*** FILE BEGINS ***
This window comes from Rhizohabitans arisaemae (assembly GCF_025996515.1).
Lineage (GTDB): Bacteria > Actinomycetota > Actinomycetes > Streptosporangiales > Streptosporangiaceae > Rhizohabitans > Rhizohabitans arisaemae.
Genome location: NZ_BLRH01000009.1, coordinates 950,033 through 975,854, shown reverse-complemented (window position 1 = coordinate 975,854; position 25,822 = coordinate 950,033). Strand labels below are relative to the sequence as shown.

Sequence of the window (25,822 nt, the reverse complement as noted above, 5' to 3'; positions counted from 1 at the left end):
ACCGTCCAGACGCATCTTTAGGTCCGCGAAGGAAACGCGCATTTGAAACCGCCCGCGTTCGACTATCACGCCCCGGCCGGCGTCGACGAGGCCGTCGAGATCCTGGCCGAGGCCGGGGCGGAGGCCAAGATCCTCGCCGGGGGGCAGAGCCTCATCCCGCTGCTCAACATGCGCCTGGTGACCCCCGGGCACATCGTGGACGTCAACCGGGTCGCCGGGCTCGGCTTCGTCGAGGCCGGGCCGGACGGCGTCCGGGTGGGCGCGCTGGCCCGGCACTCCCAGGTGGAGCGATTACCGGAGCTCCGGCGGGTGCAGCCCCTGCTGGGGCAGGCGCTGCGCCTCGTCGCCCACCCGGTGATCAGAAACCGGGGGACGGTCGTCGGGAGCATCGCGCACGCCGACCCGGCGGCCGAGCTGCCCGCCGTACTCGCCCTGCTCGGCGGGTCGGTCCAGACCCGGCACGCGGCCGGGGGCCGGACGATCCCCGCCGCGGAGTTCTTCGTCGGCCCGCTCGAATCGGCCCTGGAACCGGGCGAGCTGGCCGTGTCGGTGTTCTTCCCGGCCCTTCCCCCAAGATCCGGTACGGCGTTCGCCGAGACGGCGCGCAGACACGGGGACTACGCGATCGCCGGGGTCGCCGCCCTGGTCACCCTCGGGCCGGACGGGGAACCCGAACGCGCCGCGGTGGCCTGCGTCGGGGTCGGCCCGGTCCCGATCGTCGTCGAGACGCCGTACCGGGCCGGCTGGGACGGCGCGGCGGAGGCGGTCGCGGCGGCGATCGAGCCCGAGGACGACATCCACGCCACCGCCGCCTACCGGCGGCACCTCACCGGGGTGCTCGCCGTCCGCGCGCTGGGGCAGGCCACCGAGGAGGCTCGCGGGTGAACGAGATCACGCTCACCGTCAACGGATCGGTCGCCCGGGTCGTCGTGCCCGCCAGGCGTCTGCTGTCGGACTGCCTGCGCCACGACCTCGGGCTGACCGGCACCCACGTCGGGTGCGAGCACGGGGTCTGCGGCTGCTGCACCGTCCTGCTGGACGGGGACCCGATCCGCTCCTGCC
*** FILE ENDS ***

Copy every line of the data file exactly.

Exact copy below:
This window comes from Rhizohabitans arisaemae (assembly GCF_025996515.1).
Lineage (GTDB): Bacteria > Actinomycetota > Actinomycetes > Streptosporangiales > Streptosporangiaceae > Rhizohabitans > Rhizohabitans arisaemae.
Genome location: NZ_BLRH01000009.1, coordinates 950,033 through 975,854, shown reverse-complemented (window position 1 = coordinate 975,854; position 25,822 = coordinate 950,033). Strand labels below are relative to the sequence as shown.

Sequence of the window (25,822 nt, the reverse complement as noted above, 5' to 3'; positions counted from 1 at the left end):
ACCGTCCAGACGCATCTTTAGGTCCGCGAAGGAAACGCGCATTTGAAACCGCCCGCGTTCGACTATCACGCCCCGGCCGGCGTCGACGAGGCCGTCGAGATCCTGGCCGAGGCCGGGGCGGAGGCCAAGATCCTCGCCGGGGGGCAGAGCCTCATCCCGCTGCTCAACATGCGCCTGGTGACCCCCGGGCACATCGTGGACGTCAACCGGGTCGCCGGGCTCGGCTTCGTCGAGGCCGGGCCGGACGGCGTCCGGGTGGGCGCGCTGGCCCGGCACTCCCAGGTGGAGCGATTACCGGAGCTCCGGCGGGTGCAGCCCCTGCTGGGGCAGGCGCTGCGCCTCGTCGCCCACCCGGTGATCAGAAACCGGGGGACGGTCGTCGGGAGCATCGCGCACGCCGACCCGGCGGCCGAGCTGCCCGCCGTACTCGCCCTGCTCGGCGGGTCGGTCCAGACCCGGCACGCGGCCGGGGGCCGGACGATCCCCGCCGCGGAGTTCTTCGTCGGCCCGCTCGAATCGGCCCTGGAACCGGGCGAGCTGGCCGTGTCGGTGTTCTTCCCGGCCCTTCCCCCAAGATCCGGTACGGCGTTCGCCGAGACGGCGCGCAGACACGGGGACTACGCGATCGCCGGGGTCGCCGCCCTGGTCACCCTCGGGCCGGACGGGGAACCCGAACGCGCCGCGGTGGCCTGCGTCGGGGTCGGCCCGGTCCCGATCGTCGTCGAGACGCCGTACCGGGCCGGCTGGGACGGCGCGGCGGAGGCGGTCGCGGCGGCGATCGAGCCCGAGGACGACATCCACGCCACCGCCGCCTACCGGCGGCACCTCACCGGGGTGCTCGCCGTCCGCGCGCTGGGGCAGGCCACCGAGGAGGCTCGCGGGTGAACGAGATCACGCTCACCGTCAACGGATCGGTCGCCCGGGTCGTCGTGCCCGCCAGGCGTCTGCTGTCGGACTGCCTGCGCCACGACCTCGGGCTGACCGGCACCCACGTCGGGTGCGAGCACGGGGTCTGCGGCTGCTGCACCGTCCTGCTGGACGGGGACCCGATCCGCTCCTGCC